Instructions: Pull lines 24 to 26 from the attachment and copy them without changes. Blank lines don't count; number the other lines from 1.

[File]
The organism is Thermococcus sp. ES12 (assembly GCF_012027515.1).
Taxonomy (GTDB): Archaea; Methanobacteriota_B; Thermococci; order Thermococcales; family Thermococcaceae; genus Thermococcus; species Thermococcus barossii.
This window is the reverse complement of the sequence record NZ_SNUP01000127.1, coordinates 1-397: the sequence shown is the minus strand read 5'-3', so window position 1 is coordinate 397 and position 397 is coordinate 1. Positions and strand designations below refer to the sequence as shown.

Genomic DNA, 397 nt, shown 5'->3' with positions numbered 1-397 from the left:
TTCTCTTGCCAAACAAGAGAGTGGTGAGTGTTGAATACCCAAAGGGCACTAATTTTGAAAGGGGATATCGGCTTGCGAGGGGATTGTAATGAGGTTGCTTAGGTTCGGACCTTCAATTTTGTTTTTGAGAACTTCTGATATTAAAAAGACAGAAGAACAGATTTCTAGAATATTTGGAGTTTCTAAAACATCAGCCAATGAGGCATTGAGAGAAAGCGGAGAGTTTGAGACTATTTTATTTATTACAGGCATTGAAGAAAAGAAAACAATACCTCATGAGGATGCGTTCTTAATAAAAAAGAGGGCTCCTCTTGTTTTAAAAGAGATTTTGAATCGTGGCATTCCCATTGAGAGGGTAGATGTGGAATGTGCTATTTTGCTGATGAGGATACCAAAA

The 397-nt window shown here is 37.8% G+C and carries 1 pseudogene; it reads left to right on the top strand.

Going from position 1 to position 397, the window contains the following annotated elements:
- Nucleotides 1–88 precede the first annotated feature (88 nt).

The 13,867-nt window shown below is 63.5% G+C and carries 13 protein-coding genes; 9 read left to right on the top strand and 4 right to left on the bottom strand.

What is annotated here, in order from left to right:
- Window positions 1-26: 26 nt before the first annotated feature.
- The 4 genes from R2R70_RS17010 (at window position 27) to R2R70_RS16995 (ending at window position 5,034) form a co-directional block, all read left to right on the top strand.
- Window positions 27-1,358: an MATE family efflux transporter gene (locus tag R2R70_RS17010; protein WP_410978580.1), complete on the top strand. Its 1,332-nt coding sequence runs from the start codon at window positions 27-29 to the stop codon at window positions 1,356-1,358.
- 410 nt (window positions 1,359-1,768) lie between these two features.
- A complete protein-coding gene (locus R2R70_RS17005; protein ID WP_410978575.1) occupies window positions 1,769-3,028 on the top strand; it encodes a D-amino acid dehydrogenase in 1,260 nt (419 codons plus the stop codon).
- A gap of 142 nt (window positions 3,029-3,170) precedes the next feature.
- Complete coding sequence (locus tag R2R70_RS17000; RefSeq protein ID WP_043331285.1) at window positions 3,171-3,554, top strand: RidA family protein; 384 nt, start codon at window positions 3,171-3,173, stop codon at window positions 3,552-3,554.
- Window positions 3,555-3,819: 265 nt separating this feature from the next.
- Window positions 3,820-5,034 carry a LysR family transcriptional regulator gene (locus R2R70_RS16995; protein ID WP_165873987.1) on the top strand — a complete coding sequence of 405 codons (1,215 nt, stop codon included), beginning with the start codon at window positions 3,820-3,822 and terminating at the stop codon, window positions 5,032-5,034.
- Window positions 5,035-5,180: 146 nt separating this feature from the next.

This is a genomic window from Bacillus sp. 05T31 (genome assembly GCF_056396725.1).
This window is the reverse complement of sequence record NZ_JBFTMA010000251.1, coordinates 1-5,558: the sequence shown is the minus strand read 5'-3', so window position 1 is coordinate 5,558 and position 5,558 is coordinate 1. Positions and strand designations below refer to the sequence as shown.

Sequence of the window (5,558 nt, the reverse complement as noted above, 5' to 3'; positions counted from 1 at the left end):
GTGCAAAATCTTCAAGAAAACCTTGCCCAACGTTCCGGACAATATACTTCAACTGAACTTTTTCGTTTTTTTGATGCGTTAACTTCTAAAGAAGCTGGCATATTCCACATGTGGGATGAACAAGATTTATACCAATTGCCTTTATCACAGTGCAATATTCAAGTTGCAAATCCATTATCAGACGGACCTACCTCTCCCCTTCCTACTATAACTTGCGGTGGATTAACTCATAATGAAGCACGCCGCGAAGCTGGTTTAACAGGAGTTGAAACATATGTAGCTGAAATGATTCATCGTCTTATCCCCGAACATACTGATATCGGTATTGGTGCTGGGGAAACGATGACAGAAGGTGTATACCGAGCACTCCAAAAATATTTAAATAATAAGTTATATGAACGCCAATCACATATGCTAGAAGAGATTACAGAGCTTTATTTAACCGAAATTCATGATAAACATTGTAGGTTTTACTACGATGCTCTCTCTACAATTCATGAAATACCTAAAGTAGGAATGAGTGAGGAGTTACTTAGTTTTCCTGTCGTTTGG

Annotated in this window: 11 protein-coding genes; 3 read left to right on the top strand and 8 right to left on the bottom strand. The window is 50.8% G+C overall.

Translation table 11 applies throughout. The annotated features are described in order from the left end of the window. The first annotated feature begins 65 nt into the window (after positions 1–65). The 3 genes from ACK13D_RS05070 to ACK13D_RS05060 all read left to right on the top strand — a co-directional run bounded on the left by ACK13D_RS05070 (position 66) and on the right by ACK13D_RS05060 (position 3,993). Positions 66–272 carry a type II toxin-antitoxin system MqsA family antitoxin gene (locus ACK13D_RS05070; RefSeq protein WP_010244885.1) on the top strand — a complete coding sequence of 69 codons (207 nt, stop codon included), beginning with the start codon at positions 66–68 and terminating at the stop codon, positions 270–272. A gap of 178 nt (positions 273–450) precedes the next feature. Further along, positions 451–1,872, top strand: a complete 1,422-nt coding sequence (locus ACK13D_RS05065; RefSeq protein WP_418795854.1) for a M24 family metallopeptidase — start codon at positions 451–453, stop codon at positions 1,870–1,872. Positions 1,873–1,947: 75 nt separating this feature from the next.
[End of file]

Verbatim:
GTGCAAAATCTTCAAGAAAACCTTGCCCAACGTTCCGGACAATATACTTCAACTGAACTTTTTCGTTTTTTTGATGCGTTAACTTCTAAAGAAGCTGGCATATTCCACATGTGGGATGAACAAGATTTATACCAATTGCCTTTATCACAGTGCAATATTCAAGTTGCAAATCCATTATCAGACGGACCTACCTCTCCCCTTCCTACTATAACTTGCGGTGGATTAACTCATAATGAAGCACGCCGCGAAGCTGGTTTAACAGGAGTTGAAACATATGTAGCTGAAATGATTCATCGTCTTATCCCCGAACATACTGATATCGGTATTGGTGCTGGGGAAACGATGACAGAAGGTGTATACCGAGCACTCCAAAAATATTTAAATAATAAGTTATATGAACGCCAATCACATATGCTAGAAGAGATTACAGAGCTTTATTTAACCGAAATTCATGATAAACATTGTAGGTTTTACTACGATGCTCTCTCTACAATTCATGAAATACCTAAAGTAGGAATGAGTGAGGAGTTACTTAGTTTTCCTGTCGTTTGG

Annotated in this window: 11 protein-coding genes; 3 read left to right on the top strand and 8 right to left on the bottom strand. The window is 50.8% G+C overall.

Translation table 11 applies throughout. The annotated features are described in order from the left end of the window. The first annotated feature begins 65 nt into the window (after positions 1–65). The 3 genes from ACK13D_RS05070 to ACK13D_RS05060 all read left to right on the top strand — a co-directional run bounded on the left by ACK13D_RS05070 (position 66) and on the right by ACK13D_RS05060 (position 3,993). Positions 66–272 carry a type II toxin-antitoxin system MqsA family antitoxin gene (locus ACK13D_RS05070; RefSeq protein WP_010244885.1) on the top strand — a complete coding sequence of 69 codons (207 nt, stop codon included), beginning with the start codon at positions 66–68 and terminating at the stop codon, positions 270–272. A gap of 178 nt (positions 273–450) precedes the next feature. Further along, positions 451–1,872, top strand: a complete 1,422-nt coding sequence (locus ACK13D_RS05065; RefSeq protein WP_418795854.1) for a M24 family metallopeptidase — start codon at positions 451–453, stop codon at positions 1,870–1,872. Positions 1,873–1,947: 75 nt separating this feature from the next.